Why Dion Waiters Should Embrace Sixth-Man Role for Cleveland Cavaliers

Zach Buckley@@ZachBuckleyNBANational NBA Featured ColumnistJuly 30, 2014

Cleveland Cavaliers shooting guard Dion Waiters wants to start next season. But if he wants a chance to showcase his offensive skills, he needs to embrace the sixth-man role he was born to fill.

And that will ring true even if top pick Andrew Wiggins gets swept up by the swirling Kevin Love trade winds.

Waiters doesn't see it that way. He made that pretty clear on Twitter earlier this summer. And while he backtracked a bit from his initial statement, the sentiment apparently hasn't changed.

"I want to start and I believe that I should at the two," he told Comcast SportsNet's Chris Haynes recently.

He went on to defend his decision to make his feelings public:

I just say how I feel. I’m going to do whatever is best for the team, of course, but at the end of the day, I’m a man and I’m confident in myself. I’ve always been a guy that gives it right to you. I’ve never been a guy that plays that political stuff. I was brought up that way. I’m straightforward. I give my honest opinion. I’m not going to sit here and hide. They asked a question and I tell you.

None of this is inherently wrong.

Supreme confidence is a necessity for professional athletes. With millions of hoop-dreamers battling for roughly 450 NBA roster spots each season, the slightest bit of self-doubt can derail a career faster than a pair of bum knees.

And Waiters' honesty is refreshing, not problematic. For all of the recycled clichés that run rampant through sports interviews, his candor should be appreciated.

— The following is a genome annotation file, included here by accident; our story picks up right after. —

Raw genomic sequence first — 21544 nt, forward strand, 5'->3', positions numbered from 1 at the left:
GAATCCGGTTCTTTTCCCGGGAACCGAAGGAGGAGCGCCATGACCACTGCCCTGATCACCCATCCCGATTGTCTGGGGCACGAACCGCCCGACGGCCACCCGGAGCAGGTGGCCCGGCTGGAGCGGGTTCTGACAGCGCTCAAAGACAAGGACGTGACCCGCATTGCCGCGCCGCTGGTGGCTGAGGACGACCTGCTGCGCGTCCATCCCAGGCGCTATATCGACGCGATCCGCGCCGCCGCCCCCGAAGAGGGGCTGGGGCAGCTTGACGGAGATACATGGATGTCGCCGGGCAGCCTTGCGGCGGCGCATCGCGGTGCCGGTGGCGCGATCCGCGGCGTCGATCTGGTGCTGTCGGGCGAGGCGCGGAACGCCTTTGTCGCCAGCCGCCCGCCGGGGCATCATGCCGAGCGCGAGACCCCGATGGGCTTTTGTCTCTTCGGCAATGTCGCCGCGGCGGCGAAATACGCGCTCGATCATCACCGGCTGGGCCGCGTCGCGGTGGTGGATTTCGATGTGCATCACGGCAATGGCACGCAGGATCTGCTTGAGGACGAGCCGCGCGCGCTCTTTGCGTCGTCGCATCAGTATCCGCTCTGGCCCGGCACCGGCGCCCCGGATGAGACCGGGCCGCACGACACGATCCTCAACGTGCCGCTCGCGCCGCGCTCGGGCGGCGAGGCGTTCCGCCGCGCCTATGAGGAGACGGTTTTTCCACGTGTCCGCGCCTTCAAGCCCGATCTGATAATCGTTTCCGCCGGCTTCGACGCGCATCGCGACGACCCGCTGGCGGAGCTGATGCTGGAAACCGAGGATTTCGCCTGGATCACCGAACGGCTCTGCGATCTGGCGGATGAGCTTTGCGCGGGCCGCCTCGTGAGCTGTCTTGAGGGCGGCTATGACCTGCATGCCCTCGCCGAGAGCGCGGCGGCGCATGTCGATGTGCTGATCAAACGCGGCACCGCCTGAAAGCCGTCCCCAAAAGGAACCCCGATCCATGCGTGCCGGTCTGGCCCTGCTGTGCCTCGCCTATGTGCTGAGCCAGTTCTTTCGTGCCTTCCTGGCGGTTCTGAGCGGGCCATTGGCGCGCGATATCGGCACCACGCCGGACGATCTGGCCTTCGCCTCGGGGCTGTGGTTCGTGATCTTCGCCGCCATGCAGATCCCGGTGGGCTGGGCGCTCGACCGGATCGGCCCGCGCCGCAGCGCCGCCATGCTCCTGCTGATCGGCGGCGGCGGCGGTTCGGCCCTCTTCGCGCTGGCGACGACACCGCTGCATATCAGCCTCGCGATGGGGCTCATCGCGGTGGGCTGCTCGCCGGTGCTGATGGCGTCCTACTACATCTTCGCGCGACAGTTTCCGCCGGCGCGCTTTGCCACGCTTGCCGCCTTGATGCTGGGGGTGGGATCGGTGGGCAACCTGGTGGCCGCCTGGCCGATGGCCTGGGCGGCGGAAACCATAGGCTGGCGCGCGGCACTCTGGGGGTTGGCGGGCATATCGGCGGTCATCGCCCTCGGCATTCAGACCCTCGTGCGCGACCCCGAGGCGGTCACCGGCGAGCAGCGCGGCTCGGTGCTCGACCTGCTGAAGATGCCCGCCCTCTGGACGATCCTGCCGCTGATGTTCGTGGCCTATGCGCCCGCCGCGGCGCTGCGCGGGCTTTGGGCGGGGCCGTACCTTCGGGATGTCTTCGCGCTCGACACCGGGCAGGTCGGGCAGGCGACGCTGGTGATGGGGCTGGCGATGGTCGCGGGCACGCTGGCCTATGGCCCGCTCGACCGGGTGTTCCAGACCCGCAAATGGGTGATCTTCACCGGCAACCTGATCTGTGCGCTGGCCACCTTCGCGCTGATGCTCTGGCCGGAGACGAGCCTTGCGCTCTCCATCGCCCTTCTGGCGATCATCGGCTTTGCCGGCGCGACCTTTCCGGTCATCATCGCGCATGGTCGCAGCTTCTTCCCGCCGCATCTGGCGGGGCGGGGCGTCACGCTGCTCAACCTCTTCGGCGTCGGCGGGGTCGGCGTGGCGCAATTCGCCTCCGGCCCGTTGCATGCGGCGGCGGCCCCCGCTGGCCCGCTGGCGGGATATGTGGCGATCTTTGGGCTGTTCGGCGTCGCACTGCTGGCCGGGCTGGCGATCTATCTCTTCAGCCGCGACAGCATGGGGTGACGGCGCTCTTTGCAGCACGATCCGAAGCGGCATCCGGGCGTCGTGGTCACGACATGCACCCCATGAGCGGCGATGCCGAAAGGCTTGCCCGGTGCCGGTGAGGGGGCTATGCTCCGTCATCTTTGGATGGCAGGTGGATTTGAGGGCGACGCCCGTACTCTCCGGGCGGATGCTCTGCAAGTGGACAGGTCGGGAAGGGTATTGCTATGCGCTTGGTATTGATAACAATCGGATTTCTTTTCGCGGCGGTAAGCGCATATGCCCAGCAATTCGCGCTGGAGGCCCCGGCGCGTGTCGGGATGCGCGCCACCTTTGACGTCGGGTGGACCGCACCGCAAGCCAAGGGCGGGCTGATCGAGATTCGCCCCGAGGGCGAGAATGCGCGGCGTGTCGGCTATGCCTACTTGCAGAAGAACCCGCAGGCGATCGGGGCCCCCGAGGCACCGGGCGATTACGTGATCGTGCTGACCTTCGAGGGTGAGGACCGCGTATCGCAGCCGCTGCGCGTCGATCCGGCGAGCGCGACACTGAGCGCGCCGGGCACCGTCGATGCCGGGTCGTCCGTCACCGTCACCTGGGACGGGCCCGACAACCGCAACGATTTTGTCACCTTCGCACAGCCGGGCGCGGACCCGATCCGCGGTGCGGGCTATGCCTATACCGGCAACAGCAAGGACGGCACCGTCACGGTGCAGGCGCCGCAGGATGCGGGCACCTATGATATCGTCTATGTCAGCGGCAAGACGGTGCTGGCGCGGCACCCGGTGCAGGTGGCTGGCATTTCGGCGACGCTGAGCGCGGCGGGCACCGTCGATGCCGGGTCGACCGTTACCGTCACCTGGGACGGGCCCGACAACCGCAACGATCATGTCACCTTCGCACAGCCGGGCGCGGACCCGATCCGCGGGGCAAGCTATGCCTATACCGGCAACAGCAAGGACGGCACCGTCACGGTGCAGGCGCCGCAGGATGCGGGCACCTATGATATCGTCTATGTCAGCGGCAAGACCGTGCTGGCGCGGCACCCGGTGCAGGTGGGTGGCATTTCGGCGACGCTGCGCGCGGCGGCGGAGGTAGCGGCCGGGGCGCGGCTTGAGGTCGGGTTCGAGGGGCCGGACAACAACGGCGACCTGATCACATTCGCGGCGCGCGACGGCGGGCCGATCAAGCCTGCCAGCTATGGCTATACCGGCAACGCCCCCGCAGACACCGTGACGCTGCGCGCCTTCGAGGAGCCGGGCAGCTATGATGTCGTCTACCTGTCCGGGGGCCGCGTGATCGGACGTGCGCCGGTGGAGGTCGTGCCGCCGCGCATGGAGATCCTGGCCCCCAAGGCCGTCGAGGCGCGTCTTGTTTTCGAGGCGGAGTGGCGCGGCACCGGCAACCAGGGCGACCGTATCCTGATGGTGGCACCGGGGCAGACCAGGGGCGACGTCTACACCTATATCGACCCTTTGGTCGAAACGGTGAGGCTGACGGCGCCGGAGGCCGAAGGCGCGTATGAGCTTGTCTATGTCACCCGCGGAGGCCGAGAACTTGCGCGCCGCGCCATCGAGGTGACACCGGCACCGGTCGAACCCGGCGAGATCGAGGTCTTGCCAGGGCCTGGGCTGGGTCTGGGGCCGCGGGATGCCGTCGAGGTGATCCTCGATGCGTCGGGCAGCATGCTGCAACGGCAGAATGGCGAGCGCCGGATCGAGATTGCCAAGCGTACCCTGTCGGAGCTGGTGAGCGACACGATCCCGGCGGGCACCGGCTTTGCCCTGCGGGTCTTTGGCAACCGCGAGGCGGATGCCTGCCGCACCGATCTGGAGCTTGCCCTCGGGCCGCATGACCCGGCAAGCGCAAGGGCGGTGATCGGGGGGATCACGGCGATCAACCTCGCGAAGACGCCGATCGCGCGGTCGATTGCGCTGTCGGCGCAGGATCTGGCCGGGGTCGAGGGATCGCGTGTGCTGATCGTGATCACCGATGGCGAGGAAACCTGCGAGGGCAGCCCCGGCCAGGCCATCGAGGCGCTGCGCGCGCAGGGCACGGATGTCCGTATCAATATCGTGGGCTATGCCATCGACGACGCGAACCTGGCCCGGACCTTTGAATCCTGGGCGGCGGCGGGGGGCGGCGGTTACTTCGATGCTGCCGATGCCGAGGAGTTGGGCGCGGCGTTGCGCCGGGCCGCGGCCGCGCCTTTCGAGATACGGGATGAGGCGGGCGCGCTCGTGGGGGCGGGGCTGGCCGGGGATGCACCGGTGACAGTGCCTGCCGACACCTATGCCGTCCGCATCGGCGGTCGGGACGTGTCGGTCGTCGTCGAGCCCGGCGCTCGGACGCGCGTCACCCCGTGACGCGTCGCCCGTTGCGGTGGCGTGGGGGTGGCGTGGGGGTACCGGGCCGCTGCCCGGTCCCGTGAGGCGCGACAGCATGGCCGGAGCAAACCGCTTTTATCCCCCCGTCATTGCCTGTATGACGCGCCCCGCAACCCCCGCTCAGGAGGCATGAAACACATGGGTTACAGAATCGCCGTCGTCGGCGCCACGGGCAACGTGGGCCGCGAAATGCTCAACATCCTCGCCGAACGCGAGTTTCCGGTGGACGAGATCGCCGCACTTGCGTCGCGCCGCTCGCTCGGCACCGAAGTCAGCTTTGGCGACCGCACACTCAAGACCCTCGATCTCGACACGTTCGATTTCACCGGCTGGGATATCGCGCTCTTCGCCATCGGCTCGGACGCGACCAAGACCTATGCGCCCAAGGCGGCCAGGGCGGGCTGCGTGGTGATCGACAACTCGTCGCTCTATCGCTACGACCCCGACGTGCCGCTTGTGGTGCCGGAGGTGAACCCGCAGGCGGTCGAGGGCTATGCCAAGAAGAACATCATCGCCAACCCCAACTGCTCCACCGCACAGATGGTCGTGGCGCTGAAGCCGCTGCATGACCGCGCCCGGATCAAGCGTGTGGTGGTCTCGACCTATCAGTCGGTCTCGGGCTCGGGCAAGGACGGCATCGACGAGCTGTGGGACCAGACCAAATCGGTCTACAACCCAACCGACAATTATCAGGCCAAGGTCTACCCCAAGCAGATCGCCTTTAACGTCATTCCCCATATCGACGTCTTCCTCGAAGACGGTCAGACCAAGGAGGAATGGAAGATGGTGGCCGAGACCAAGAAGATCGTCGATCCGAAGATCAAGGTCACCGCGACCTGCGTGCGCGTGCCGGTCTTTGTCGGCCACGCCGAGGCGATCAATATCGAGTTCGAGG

Of course, assurance and truthfulness do nothing to help his actual argument. It's hard to tell exactly what could.

If Waiters has a case to be made, it's that he is probably one of Cleveland's most talented perimeter players. That "probably" qualifier might not even be needed if Wiggins gets shipped out for Love, an outcome that feels more probable than possible with sources dubbing the Cavaliers as "the front-runner" in the league-wide race for the stranded superstar, via ESPN.com's Marc Stein and Brian Windhorst.

Should Wiggins wind up sticking with Cleveland, Waiters' hopes of starting would be over. Cavs general manager David Griffin told reporters he sees Wiggins as "a very big two-guard," so the possibilities of the rook and Waiters starting together seem slim—or perhaps nonexistent.

Wiggins needs to develop his offense, but he has the tools to be a disruptive defender and explosive slasher out of the gate. If you built an ideal perimeter running mate for Kyrie Irving and LeBron James, that player would bear a striking resemblance to Wiggins.

Let's assume that Wiggins departs, though. After all, with James having extended an invitation to Love and the double-double machine having possibly RSVP'd, it feels like that's where this story is headed.

Would that open up a starting spot for Waiters? Head coach David Blatt will ultimately make that call, but the numbers say it shouldn't.

Waiters has always been an awkward fit alongside Irving, and that has nothing to do with the off-court feud the two may or may not have.

There are basketball reasons to keep them apart. The Cavs weren't good last season, but they were worse when Waiters and Irving shared the floor. Cleveland was outscored by 6.2 points per 100 possessions when the pair played together, via NBA.com, a net rating that would have ranked 27th overall.

Their individual numbers—shown in the table below on a per-48-minute scaleworsened whenever the other was on the floor.

Statistical Reasons for Separating Irving and Waiters